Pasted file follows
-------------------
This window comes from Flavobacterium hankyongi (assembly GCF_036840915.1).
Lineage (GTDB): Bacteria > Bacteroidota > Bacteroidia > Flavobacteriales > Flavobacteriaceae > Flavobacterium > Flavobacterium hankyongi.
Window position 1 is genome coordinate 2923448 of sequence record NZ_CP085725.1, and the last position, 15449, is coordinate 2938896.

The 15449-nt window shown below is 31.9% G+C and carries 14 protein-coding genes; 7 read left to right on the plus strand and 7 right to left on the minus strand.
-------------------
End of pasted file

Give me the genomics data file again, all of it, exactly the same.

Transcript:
This window comes from Flavobacterium hankyongi (assembly GCF_036840915.1).
Lineage (GTDB): Bacteria > Bacteroidota > Bacteroidia > Flavobacteriales > Flavobacteriaceae > Flavobacterium > Flavobacterium hankyongi.
Window position 1 is genome coordinate 2923448 of sequence record NZ_CP085725.1, and the last position, 15449, is coordinate 2938896.

The 15449-nt window shown below is 31.9% G+C and carries 14 protein-coding genes; 7 read left to right on the plus strand and 7 right to left on the minus strand.